# Can one construct a regular neighborhood without an ambient space?

If I understand my PL topology correctly (and please correct me if I don't), if $K$ is a $k-$complex and $n\ge 2k+2$, then any two PL embeddings $a,b\colon K\to \mathbb{R}^n$ are isotopic. Therefore, the regular neighborhoods of $a(K)$ and $b(K)$ are homeomorphic, and we can think about them as "the" regular neighborhood of $K$.

Is it possible to describe this regular neighborhood without reference to a particular embedding? For instance, if $K$ is a manifold, then the regular neighborhood is homeomorphic to a product $K\times \mathbb{R}^{n-k}$, and I'd like something similar for complexes that aren't manifolds.

• The global embedding can be constructed by a general position argument. Since you do not want to use it, you may describe a neighborhood, by embeddings of the stars at each vertex such that they agree on the common faces. Note that by the same theorem these star embeddings are all the same; in particular you may think that the embeddings of stars come from a global embedding and in particular they agree. – Anton Petrunin Jun 19 '18 at 19:57
• I'll have to think about that. I think this probably works if the embeddings of the stars are based on a submersion, but I'm worried that there might be global issues -- for instance, if $K$ is a manifold, then this constructs a disc bundle over $K$, which might not be trivial. – Robert Young Jun 20 '18 at 17:25

## 1 Answer

One might think of the abstract regular neighbourhood as a canonical way of thickening $K$ to a handle decomposition of sufficiently high dimension.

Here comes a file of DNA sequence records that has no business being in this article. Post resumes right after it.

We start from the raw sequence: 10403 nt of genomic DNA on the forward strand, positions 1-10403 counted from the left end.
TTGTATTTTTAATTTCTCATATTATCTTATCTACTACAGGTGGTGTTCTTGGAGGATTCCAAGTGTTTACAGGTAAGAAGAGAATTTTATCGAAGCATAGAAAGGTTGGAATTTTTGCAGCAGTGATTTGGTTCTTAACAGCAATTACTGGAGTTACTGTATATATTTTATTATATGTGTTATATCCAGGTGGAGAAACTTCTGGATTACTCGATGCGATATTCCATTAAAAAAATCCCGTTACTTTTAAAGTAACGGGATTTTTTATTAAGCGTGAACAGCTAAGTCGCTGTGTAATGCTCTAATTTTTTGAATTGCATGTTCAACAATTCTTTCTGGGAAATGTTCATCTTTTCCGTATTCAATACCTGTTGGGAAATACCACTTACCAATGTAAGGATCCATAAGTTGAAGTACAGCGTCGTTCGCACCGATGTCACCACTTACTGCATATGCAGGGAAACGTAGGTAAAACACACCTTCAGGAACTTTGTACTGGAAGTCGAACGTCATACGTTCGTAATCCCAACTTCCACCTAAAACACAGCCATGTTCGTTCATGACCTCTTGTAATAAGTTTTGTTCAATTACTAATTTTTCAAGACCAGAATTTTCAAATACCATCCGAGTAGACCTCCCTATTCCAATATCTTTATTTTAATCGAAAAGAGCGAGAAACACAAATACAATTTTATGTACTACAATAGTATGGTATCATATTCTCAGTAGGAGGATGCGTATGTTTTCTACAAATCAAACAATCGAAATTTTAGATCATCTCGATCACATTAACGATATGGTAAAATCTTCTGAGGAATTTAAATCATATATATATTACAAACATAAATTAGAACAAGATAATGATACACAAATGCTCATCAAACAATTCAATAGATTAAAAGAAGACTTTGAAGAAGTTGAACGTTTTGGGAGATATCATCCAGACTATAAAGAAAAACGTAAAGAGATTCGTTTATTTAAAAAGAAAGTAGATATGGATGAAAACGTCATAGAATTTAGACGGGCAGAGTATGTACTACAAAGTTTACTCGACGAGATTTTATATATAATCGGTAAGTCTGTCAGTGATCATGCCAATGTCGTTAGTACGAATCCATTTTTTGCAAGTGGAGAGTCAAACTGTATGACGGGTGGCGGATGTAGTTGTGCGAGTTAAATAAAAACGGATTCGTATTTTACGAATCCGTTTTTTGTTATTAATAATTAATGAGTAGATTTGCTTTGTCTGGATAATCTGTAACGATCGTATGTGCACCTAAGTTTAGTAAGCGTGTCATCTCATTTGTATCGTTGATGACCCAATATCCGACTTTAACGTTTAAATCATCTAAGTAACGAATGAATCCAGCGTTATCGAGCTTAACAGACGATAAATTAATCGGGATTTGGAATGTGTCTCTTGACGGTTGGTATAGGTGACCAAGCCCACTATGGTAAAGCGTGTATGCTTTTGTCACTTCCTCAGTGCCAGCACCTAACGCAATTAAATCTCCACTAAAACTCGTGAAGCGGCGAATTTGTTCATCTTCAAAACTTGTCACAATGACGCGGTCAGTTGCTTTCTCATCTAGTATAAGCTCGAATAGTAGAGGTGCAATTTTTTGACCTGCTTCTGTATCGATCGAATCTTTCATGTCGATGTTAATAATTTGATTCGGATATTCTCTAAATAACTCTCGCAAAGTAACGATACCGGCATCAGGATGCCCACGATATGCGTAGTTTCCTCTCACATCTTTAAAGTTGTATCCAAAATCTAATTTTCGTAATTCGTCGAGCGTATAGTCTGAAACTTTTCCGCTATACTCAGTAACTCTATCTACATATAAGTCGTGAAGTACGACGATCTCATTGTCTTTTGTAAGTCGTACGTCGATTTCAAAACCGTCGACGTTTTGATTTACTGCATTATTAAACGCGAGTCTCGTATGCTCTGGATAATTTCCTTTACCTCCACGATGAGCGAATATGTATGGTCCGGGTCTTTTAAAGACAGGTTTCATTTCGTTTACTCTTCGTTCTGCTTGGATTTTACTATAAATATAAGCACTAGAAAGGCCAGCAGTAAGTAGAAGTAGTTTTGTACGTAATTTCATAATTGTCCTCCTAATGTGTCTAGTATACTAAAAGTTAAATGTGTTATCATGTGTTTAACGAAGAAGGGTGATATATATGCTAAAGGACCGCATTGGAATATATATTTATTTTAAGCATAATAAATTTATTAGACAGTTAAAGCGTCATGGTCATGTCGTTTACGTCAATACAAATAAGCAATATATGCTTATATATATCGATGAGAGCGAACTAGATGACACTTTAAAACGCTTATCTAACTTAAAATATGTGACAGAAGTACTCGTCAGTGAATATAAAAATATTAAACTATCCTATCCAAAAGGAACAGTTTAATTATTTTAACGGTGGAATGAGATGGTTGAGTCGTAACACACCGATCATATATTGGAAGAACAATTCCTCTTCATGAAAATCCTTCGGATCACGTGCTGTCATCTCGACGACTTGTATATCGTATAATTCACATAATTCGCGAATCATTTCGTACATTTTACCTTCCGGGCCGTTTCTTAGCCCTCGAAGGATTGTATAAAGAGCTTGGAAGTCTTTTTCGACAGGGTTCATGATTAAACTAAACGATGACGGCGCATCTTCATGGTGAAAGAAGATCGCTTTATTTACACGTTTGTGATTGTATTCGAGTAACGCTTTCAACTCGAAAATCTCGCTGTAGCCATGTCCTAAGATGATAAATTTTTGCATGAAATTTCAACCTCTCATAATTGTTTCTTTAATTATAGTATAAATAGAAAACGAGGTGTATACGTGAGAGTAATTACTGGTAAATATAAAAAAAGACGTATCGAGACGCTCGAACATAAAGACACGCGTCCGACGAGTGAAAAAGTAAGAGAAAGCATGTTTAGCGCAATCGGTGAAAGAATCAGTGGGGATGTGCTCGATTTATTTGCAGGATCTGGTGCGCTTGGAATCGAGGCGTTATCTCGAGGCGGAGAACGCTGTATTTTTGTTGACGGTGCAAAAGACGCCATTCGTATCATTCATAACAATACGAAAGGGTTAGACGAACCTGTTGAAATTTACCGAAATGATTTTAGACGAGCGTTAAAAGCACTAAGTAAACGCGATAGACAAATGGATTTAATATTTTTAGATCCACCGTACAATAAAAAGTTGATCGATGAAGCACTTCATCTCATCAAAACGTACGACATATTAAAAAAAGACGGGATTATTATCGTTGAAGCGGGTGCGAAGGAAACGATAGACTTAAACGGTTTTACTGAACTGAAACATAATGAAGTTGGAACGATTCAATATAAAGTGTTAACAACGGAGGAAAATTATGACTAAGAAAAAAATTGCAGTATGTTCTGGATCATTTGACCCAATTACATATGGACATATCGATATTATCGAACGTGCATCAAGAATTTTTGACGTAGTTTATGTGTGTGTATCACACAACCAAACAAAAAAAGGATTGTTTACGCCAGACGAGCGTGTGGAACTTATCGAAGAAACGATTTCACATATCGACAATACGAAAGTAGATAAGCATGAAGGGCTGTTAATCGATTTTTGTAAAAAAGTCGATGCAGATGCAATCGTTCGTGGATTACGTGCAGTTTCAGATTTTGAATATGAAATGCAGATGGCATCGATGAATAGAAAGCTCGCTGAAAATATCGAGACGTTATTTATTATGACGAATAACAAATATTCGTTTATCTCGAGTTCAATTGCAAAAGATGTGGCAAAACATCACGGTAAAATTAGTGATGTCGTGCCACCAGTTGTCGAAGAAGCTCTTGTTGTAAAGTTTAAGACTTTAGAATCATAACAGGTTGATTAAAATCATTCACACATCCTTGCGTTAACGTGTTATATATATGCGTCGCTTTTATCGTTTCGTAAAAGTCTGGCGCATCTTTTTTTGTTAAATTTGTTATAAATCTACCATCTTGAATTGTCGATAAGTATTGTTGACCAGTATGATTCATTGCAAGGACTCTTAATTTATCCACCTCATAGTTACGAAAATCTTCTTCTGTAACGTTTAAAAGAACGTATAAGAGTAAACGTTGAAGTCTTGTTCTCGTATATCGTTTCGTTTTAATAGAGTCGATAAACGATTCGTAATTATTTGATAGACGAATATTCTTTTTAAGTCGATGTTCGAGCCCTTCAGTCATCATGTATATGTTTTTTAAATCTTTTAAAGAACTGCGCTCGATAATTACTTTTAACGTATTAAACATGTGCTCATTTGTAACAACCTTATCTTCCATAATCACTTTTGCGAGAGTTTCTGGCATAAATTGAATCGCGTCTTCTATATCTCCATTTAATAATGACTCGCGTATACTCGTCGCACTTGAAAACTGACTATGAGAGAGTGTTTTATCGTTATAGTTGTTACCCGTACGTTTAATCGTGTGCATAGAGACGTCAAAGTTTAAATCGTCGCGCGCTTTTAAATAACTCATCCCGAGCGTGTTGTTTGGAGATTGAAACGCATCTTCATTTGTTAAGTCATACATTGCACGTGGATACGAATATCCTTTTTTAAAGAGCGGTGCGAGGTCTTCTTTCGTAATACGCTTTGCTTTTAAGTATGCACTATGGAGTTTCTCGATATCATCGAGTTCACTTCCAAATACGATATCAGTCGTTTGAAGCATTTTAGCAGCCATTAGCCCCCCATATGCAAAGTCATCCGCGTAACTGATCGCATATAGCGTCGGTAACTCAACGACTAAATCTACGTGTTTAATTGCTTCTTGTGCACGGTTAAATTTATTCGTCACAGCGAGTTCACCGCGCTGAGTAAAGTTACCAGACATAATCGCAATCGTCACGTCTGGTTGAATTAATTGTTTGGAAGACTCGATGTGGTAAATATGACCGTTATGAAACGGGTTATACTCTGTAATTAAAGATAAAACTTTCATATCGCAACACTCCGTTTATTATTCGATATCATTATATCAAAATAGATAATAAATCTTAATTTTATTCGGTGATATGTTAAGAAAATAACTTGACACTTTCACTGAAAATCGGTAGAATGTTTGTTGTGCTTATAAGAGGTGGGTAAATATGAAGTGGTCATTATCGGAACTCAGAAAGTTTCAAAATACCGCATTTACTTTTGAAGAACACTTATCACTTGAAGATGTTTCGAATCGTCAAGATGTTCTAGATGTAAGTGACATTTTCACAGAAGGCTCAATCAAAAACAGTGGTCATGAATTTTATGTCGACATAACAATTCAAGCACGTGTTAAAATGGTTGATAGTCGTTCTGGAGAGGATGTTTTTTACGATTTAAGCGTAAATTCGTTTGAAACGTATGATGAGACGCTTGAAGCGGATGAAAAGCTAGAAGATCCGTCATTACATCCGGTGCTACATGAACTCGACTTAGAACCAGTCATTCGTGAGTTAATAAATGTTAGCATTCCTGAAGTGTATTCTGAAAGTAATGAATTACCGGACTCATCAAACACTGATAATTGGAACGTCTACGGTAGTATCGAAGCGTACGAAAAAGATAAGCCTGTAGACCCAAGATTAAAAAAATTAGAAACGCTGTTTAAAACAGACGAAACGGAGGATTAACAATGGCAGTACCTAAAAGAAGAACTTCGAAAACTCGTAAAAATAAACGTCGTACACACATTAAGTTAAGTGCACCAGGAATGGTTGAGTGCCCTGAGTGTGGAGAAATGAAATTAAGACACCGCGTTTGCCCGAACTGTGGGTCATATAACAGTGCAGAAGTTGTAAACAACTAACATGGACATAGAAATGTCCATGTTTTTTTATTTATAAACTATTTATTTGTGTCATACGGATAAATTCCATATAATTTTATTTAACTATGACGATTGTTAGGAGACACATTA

If $\dim K = 1$, then $K$ has a canonical $n$-dimensional thickening $M$ as soon as $n\ge 3$, where vertices and edges are replaced by 0-handles and 1-handles. Of course $M$ is a handlebody. Note that $M$ is canonical because we implicitly require $M$ to be orientable, that is $w_1(M)=0$.

If $\dim K = 2$, then analogously $K$ has a canonical 5-dimensional thickening $W$ that has $w_1(W) = w_2(W)=0$. This can be proved by hand with standard low-dimensional topology techniques, see for instance Lemma 3.3 in this paper of Hambleton, Kreck, and Teichner. Vertices, edges, and faces are thickened to 0-, 1-, and 2-handles.

As they say in this paper, the general case might be covered by this 1966 paper of Wall, but I must admit I haven't read it.

• Interesting! Thanks for the references. I think this also explains how the regular neighborhood depends on the ambient space -- if you embed into a different high-dimensional manifold, you get a thickening with Stiefel-Whitney classes coming from the ambient space. – Robert Young Jun 20 '18 at 17:42
• @BrunoMartelli How about 4-dimensional thickening of 2-complex ? I have found paper of Krushkal, Embedding obstructions and 4-dimensional thickenings of 2-complexes, Proc of AMS, Volume 128, Number 12, 2000, ams.org/journals/proc/2000-128-12/S0002-9939-00-05458-7/… but I have not read it yet. In chapter 4 they construct 2-complex which cannot be embedded to R^4. – Marek Mitros Aug 24 '18 at 9:19